She lays her head down at night, closing her eyes and sleeping soundly until morning comes.

As a young child, she is a stranger to my tendency to lie awake at night, worrying about endless ‘what-ifs”, whether or not I cleaned the germs off the door knobs well enough, or the serious-toned conversation that happened at the dinner table.

The Bible calls adults to become like little children in order to enter the kingdom of heaven; their complete and simple trust in the Father for salvation reveals to us what it means to trust the Father. To take our need to become like children a step further, I would say that children often help us better understand to trust God in other areas as well.

My daughter begins and ends each day with such a carefree spirit because she trusts us, her parents, to take care of her. We’ve cared for her in the past, so why should she fear that we won’t continue to do so tomorrow, and the next day, and the next? As imperfect and fallible as we are, she still trusts us to take care of her.

My daughter has learned that if she needs something, all she needs to do is ask and we will take care of that need. If I, as a frail and limited human parent, desire to care for my daughter’s needs and delight in doing so, how much more should we trust our heavenly Father who is divinely capable of meeting our needs?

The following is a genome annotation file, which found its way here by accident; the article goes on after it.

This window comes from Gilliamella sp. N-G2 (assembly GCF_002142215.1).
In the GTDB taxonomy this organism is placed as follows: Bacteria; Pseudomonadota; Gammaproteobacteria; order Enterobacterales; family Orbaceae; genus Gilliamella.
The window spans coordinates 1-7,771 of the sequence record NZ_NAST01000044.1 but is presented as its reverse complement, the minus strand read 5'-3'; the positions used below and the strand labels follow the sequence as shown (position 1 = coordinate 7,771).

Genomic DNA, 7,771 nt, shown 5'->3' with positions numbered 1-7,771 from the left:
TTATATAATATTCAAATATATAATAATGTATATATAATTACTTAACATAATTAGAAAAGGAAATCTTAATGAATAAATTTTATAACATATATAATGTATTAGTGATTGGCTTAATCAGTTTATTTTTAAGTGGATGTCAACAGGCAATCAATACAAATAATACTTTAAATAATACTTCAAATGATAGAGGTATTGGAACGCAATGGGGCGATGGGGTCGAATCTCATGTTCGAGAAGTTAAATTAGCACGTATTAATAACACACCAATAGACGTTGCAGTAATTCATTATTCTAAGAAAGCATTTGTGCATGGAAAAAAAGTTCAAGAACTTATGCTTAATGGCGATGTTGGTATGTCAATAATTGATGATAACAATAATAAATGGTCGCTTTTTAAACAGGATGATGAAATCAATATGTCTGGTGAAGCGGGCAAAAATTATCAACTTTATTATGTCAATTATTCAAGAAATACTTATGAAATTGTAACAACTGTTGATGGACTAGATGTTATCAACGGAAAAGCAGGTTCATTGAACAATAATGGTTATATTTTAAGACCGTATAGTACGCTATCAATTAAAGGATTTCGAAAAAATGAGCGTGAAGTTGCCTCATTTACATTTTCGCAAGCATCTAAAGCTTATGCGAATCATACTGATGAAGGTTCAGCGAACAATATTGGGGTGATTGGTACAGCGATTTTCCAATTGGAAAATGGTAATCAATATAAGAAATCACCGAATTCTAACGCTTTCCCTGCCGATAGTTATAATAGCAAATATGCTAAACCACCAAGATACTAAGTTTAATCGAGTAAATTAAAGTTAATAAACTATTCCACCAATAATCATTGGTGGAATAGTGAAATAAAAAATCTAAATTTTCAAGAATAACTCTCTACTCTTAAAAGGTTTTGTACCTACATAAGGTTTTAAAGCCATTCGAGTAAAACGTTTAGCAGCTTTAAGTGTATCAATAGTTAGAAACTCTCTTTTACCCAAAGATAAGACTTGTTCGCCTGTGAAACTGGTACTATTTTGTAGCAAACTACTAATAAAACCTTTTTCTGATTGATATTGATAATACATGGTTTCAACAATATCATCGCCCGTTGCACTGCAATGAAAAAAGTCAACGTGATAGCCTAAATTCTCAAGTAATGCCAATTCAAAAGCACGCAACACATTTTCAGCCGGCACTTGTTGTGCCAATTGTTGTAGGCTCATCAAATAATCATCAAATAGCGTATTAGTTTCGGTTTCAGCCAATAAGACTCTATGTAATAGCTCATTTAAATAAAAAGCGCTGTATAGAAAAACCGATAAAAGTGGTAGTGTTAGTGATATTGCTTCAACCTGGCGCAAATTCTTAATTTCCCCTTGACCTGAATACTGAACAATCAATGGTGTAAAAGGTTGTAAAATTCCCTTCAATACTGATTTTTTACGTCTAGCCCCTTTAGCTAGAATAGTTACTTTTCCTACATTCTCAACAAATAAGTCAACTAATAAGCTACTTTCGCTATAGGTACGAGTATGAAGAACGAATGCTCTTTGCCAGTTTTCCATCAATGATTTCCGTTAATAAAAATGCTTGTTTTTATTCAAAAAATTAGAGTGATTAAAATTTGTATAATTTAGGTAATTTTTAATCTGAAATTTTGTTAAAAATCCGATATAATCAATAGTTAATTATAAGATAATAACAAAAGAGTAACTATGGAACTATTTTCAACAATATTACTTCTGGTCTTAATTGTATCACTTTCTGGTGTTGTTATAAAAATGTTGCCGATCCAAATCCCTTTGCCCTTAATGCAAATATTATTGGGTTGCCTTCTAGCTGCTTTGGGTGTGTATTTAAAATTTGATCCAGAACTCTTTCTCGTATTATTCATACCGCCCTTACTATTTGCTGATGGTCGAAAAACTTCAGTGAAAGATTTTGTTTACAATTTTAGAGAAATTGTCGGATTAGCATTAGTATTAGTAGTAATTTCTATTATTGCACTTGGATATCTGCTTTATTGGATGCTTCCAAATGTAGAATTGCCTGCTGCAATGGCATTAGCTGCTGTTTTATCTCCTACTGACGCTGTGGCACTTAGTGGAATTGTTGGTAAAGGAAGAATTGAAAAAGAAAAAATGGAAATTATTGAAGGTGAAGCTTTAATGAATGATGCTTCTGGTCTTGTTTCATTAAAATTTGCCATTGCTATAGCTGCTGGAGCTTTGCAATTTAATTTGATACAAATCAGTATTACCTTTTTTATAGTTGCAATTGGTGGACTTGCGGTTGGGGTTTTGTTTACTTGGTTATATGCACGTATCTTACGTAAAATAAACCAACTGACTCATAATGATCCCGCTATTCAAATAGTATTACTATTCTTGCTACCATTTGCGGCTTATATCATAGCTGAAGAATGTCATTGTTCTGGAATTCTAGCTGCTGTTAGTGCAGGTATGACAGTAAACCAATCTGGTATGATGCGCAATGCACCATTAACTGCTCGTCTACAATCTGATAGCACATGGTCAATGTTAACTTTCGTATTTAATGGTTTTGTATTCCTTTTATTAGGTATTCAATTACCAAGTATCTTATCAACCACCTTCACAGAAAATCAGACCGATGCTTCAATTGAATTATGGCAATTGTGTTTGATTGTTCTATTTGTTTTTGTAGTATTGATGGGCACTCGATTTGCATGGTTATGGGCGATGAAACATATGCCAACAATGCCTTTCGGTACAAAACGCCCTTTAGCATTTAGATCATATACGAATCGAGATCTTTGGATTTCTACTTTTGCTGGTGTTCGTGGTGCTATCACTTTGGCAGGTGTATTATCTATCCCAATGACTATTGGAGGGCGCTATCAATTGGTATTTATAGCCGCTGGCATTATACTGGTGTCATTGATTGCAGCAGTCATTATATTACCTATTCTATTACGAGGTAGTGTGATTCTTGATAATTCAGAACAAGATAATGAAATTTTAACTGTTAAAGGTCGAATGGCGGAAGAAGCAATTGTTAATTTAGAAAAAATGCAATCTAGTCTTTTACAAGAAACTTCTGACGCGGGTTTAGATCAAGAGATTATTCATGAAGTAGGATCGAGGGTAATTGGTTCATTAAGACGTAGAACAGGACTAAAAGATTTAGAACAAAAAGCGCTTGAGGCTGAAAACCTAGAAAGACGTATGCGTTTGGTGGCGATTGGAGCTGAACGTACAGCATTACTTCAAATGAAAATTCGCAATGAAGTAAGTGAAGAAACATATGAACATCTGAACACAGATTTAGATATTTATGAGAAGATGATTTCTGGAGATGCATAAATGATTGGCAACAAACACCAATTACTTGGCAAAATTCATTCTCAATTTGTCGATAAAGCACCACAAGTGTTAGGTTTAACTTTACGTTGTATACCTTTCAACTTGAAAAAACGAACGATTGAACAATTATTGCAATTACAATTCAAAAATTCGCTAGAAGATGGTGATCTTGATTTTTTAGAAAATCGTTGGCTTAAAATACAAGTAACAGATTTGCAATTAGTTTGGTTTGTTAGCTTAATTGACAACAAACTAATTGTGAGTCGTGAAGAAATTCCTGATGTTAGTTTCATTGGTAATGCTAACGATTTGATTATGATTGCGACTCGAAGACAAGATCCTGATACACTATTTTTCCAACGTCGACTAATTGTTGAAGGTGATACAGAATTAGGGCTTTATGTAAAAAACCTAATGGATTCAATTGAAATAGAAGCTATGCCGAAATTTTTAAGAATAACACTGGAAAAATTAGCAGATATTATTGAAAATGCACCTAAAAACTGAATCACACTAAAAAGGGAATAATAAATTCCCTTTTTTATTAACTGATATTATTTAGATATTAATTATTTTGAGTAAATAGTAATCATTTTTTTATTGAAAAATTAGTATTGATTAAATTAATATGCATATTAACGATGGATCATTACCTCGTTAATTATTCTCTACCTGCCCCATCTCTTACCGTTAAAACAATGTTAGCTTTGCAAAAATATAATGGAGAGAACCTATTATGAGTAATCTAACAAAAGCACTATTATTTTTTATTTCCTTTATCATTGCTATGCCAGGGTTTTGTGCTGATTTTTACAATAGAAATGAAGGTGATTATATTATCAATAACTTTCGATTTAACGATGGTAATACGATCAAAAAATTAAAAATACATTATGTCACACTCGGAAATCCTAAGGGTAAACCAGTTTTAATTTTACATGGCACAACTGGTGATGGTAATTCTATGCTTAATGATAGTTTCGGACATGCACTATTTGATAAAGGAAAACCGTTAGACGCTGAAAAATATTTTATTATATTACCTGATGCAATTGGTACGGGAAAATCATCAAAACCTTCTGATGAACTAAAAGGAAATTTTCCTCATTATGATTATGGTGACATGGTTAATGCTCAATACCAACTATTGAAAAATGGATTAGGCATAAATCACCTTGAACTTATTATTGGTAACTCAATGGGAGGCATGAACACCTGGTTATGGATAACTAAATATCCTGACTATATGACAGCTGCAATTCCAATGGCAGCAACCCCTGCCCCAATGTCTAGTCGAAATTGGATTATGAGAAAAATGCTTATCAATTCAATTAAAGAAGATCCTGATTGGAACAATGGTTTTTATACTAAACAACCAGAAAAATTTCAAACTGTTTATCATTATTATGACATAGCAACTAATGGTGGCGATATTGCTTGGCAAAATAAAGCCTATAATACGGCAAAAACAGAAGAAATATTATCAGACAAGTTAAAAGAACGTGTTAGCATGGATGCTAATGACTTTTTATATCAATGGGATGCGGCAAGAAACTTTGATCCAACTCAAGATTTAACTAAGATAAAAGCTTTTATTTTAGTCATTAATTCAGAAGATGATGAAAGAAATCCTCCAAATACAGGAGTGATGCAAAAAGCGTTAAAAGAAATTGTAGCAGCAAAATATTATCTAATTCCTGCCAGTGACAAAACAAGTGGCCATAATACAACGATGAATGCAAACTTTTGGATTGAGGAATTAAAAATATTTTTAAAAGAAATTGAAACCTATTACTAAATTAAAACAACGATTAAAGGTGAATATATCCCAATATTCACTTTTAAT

Why can we not be more like a child, especially when we have our heavenly Father caring for us?

With COVID-19 at the forefront of our lives these days, it is so easy to allow our fears to overwhelm our hearts and fill our minds with worry and anxiety. However, God has been faithful in the past and will continue to be faithful in the days to come, no matter what they may bring. Can we not trust Him?

Matthew 10:29-31 reminds us that He takes care of the common sparrow and keeps count of the hairs of our head. If He manages such small and insignificant details, how much more will He take care of us, the ones who are made in His image, the ones He gave His only Son for?

Oh to learn what it means to lean completely on the Father’s good and perfect care for His children.

I Am a Church Member — A Book Review

Not too long ago, I read two fantastic books on church membership: I am a Church Member by Thom Rainer and What is a Healthy Church Member by Tabiti Anyabwile. Until reading these books, I really hadn’t thought too deeply about the implications of church membership except that I knew it was important and that “it is imperative that I be involved and serve where I am able to.” However, after reading these books, I am more convinced than ever of a few things:

Church is a big deal.
Going to church is a big deal.
Being a church member is a big deal.

If these things aren’t a big deal to you, they should be, for Scripture has a lot to say about the function of believers within the context of the local church.

With only 79 pages, I am a Church Member is an easy read and provides a concise and practical discussion of what it means to be a member of the local church and not just a member of the Body of Christ.

But why church membership? Is it just a technicality that really committed Christians do? Is it an admissions ticket to special privileges? Does it bring us greater favor with God? Is this an issue of earning our salvation? Is it just for the sake of the church leaders to be able to report a growth in numbers? In fact, isn’t membership just an old-fashioned idea that people did in generations past?